Neil Young on his greatest hits: “The songs are on their own little trip, I go out and ride along with them”

Shakey recalls the creation of some of his classic songs

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Album: Déjà Vu
Released: March 1970
Recorded: Wally Heider’s, San Francisco, Oct 1969-Jan 1970

When Stephen Stills took David Crosby and Graham Nash to Young’s house in Topanga Canyon in the early summer of 1969 to persuade them that his old Buffalo Springfield colleague should join the group, “Helpless” was allegedly the song that convinced them. “By the time he finished, we were asking him if we could join his band,” David Crosby recalled.


This doesn’t fit with Young’s own claim in the sleevenotes to the Decade anthology, in which he insists the song was written in New York in 1970. But the simple chronology of the recording of the Déjà Vu album suggests Crosby’s account is more likely.

During the sessions for the album, Young stayed in the sleazy Caravan Lodge Motel in San Francisco’s run-down Tenderloin district, possibly because it was the only place that would tolerate the presence in his room of his two pet bush babies Harriet and Speedy.

Young also attempted to record “Helpless” with Crazy Horse at Sunset Sound around the same time, but when he and the band had completed what he believed to be the perfect take, he turned around to the control room to find the tape machine hadn’t been running.

“We were doing it live, everybody playing and singing at once and we did an eight- or nine-minute version of it with a long instrumental in the middle. And the engineer didn’t press the button down,” he says. “I took that as an omen. That’s why I did it with CSN.”

But it took CSN some time to get the song right, with Young consistently complaining that they were taking it too fast. “I had to play it with them until four in the morning, doing it over and over again to get everybody tired enough so that they would stop doing this extra stuff where everyone was playing too much,” he said in a 1989 radio documentary. “We kept on going for a long time. Finally we got one where they were half-asleep and they didn’t know they were doing it.”

The song gave Young more trouble when he performed an inept version in November 1976 at The Band’s farewell concert, The Last Waltz. His appearance was not helped by the cocaine binge he had been on for the previous 48 hours and a large rock of the white stuff, which was horribly visible in his nostril, had to be rotoscoped away from the scene in the film at a cost of several thousand dollars.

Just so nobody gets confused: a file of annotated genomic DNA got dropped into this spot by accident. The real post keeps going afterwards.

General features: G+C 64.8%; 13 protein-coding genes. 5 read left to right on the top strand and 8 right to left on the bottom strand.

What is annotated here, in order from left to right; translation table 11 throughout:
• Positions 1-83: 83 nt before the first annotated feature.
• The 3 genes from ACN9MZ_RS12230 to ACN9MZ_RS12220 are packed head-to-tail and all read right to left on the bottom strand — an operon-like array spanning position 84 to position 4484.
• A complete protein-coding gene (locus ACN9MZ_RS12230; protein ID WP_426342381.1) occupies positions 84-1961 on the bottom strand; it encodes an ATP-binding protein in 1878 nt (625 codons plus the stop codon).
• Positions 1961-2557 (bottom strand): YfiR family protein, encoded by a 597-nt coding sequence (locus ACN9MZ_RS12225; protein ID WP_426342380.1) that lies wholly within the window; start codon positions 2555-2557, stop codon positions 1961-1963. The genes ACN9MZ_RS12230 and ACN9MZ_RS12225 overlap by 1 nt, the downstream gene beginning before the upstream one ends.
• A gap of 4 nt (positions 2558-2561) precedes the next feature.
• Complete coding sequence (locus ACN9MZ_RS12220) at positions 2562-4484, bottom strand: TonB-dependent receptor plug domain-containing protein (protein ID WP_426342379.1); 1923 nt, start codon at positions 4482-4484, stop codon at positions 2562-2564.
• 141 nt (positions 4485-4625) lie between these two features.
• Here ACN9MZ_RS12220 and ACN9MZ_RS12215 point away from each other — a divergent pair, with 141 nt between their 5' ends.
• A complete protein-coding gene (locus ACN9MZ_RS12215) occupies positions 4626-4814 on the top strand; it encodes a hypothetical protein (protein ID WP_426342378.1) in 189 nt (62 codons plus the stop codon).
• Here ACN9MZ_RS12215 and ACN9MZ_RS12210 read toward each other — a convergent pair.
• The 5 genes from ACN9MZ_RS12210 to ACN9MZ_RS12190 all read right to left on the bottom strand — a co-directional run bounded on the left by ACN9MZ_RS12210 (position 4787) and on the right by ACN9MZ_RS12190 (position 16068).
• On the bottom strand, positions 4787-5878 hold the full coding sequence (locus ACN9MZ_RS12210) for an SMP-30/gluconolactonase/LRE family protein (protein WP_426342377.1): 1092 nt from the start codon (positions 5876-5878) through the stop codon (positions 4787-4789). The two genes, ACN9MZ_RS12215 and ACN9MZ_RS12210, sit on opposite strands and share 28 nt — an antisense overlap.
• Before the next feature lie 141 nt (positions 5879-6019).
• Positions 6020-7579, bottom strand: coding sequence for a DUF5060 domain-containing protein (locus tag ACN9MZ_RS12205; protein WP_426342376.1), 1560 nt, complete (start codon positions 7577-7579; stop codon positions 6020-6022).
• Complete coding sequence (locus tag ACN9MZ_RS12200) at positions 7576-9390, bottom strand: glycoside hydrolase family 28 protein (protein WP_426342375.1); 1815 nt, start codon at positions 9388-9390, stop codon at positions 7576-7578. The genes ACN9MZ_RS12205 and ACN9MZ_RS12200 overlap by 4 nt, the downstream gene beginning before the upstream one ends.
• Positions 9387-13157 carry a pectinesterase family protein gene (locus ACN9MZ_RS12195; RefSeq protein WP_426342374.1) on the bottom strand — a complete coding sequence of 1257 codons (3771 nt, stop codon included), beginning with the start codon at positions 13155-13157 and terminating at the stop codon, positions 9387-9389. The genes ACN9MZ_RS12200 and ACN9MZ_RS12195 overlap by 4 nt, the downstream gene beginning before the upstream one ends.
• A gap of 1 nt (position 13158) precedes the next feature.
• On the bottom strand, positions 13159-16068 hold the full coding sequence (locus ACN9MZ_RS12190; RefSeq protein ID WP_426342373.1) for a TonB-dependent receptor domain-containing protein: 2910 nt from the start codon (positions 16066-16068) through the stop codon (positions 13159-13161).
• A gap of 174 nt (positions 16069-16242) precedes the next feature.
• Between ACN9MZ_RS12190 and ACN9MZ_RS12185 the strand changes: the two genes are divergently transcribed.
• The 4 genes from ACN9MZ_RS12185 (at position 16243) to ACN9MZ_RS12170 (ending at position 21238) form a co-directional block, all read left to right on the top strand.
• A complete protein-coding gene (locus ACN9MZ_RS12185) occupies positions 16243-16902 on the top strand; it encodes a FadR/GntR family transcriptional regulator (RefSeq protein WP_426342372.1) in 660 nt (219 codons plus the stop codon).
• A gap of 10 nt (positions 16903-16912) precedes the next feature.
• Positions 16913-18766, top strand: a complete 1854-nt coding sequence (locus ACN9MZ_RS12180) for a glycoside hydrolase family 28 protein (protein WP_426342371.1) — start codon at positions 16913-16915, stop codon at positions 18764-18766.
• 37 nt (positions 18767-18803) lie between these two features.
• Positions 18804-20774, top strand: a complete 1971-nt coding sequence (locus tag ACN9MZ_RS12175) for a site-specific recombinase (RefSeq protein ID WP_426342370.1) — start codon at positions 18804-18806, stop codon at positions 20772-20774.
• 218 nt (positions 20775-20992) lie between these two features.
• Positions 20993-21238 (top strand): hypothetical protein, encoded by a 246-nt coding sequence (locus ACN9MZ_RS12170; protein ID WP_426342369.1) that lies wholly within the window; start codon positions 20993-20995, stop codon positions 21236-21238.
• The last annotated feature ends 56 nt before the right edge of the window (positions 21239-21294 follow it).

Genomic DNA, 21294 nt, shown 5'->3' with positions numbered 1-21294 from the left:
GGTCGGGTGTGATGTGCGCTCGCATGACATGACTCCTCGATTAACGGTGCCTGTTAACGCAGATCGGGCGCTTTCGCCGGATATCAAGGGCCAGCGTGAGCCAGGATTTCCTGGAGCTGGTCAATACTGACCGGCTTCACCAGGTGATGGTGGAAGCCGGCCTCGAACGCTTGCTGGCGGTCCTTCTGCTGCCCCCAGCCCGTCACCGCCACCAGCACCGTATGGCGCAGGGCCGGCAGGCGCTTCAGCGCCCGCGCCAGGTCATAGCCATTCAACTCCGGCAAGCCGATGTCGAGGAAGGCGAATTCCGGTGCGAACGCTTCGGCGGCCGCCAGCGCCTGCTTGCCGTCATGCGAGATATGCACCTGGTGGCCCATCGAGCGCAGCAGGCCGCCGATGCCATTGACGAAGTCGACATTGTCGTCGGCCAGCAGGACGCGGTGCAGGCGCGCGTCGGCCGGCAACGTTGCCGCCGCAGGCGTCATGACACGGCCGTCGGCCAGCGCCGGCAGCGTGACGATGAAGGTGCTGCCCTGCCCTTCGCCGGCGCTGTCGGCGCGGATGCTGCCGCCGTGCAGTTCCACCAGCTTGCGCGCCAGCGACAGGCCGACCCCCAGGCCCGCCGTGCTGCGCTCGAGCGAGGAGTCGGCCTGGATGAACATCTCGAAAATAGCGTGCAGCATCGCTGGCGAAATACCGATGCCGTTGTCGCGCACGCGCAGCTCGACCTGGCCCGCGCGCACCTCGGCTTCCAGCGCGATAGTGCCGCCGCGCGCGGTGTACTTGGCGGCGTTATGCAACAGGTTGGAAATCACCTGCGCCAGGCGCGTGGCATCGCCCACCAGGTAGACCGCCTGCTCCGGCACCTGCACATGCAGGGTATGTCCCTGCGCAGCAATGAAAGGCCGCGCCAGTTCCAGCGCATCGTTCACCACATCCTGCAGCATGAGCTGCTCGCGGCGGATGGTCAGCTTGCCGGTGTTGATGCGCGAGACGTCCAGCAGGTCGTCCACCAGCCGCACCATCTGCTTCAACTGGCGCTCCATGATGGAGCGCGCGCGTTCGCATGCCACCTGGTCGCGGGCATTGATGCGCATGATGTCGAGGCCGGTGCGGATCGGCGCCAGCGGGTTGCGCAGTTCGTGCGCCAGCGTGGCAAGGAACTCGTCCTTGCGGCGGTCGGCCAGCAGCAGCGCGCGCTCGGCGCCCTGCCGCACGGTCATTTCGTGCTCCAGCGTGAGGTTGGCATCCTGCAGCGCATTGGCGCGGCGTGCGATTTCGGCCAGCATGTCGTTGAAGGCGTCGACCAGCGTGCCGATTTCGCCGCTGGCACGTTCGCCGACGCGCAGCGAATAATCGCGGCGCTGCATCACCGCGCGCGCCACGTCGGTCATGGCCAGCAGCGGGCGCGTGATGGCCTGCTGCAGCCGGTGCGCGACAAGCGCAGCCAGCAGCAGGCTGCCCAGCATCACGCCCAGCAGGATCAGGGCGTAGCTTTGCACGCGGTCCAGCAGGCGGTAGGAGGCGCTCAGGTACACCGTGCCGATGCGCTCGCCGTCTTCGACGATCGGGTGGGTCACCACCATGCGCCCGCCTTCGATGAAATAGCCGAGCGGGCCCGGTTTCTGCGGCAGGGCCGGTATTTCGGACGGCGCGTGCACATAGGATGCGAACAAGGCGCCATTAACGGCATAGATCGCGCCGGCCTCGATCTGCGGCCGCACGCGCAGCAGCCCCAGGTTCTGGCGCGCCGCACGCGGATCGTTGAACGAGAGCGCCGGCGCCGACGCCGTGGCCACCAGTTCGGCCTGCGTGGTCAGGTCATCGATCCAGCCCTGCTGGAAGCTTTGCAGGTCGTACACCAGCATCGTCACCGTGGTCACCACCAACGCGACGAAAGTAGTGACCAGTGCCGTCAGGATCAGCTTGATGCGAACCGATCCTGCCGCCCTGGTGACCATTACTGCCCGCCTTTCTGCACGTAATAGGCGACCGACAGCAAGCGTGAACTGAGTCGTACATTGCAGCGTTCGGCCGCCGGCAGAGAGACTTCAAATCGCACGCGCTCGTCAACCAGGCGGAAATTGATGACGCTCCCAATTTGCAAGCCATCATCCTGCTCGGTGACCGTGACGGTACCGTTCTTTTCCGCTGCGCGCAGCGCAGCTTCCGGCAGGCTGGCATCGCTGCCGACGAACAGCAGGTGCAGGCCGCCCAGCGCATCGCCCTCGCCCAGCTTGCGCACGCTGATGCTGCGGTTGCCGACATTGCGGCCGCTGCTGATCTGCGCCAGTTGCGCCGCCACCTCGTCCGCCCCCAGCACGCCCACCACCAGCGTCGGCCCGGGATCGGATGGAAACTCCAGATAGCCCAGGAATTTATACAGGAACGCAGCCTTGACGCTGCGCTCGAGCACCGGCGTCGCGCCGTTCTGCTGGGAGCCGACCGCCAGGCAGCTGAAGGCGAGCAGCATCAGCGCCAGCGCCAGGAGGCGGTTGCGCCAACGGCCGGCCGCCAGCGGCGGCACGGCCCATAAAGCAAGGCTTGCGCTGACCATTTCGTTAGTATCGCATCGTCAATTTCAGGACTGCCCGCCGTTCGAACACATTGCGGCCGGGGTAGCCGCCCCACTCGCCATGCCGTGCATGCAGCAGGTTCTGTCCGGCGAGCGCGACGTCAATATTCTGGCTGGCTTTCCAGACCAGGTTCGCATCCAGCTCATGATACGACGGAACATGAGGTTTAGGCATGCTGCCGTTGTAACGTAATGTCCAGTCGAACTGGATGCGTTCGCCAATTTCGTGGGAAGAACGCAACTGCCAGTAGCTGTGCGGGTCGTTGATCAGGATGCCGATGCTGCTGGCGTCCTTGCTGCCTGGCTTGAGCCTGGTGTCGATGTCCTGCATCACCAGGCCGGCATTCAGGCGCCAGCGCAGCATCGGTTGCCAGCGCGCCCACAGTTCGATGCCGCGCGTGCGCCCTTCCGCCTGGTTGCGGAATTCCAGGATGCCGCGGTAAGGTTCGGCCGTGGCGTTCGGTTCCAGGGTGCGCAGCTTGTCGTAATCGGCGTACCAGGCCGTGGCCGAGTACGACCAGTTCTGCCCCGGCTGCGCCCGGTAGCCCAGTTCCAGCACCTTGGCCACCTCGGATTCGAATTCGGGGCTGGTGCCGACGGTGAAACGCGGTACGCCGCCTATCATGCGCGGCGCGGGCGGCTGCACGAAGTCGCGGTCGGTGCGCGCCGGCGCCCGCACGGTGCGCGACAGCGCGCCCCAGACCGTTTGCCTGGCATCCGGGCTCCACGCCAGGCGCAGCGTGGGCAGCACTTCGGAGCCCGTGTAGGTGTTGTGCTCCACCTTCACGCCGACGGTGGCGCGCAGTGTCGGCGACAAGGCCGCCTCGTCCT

After The Gold Rush
Album: After The Gold Rush
Released: Sept 1970
Recorded: Topanga, early 1970

“After The Gold Rush” shared its title with a screenplay by Dean Stockwell for a disaster movie in which Young had entertained hopes of making his acting debut. In the event, the movie failed to secure financial backing, and was never made.

Stockwell was a neighbour of Young’s in Topanga, and the plot of his proposed film involved the flooding of the canyon by a tidal wave following an earthquake. The screenplay then followed the effect of the disaster on a number of residents, including a local folk singer – a part that was tailor-made for Young.

Performed solo at the piano, accompanied only by a mournful French horn, the title song opened with an apocalyptic vision of ecological catastrophe. But then it took off into the realms of science fiction, with extra-terrestrials arriving in silver ships to save life on earth by transporting it to start a new colony in space. According to producer David Briggs, the song was written within half an hour.

Many years later, Young claimed the track to be an exercise in time travel, with scenes set in past, present and future: “There’s a Robin Hood scene, there’s a fire scene in the present and there’s the future. The air is yellow and red, ships are leaving, certain people can go and certain people can’t. I think it’s going to happen.”

To biographer Jimmy McDonough, he elaborated: “Civilisations. Dropping seeds. Races. Blending. Species getting stronger. Like plants do. I see it all as the same thing. Who knows how big the fucking universe is?”


Only Love Can Break Your Heart
Album: After The Gold Rush
Released: Sept 1970
Recorded: Topanga, early 1970

“Only Love Can Break Your Heart” might sound heart-breakingly self-confessional and have helped to cement the early-’70s image of Young as a forlorn, lovesick troubadour, but the song was actually written for Graham Nash, whose relationship with Joni Mitchell had just hit the rocks.

As such, it contributes to the soap opera that was the CSN&Y axis at the time, for Young became the third songwriter to document the relationship, Nash having written the sentimental “Our House” for Déjà Vu and Mitchell including “Willy” (her nickname for Nash) on Ladies Of The Canyon.

Coincidentally, the same Mitchell album included “The Circle Game”, written for Young in response to his “Sugar Mountain”. In turn, Young would write another, unreleased song about Mitchell called “Sweet Joni”, which he played several times in concert during 1972-73. It was also rumoured – probably unfairly – that “Stupid Girl” on Young’s 1975 album Zuma was also about her.

Not to be left out of the tangled web, Stephen Stills recorded “Only Love Can Break Your Heart” on his 1984 album Right By You – and Crosby and Mitchell had been lovers before Nash even arrived on the scene.

Released as a single, “Only Love Can Break Your Heart” gave Young his first solo Top 40 hit in America in December 1970.


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